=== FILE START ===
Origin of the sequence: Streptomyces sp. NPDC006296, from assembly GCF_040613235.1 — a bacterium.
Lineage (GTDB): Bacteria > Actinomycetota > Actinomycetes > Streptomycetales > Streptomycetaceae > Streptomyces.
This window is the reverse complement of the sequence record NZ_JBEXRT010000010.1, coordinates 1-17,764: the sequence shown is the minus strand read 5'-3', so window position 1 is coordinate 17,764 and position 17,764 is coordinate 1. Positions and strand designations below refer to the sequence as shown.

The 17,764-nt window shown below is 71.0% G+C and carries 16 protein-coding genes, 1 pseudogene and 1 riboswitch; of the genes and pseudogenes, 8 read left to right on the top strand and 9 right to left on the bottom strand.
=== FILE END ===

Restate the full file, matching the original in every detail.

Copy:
Origin of the sequence: Streptomyces sp. NPDC006296, from assembly GCF_040613235.1 — a bacterium.
Lineage (GTDB): Bacteria > Actinomycetota > Actinomycetes > Streptomycetales > Streptomycetaceae > Streptomyces.
This window is the reverse complement of the sequence record NZ_JBEXRT010000010.1, coordinates 1-17,764: the sequence shown is the minus strand read 5'-3', so window position 1 is coordinate 17,764 and position 17,764 is coordinate 1. Positions and strand designations below refer to the sequence as shown.

The 17,764-nt window shown below is 71.0% G+C and carries 16 protein-coding genes, 1 pseudogene and 1 riboswitch; of the genes and pseudogenes, 8 read left to right on the top strand and 9 right to left on the bottom strand.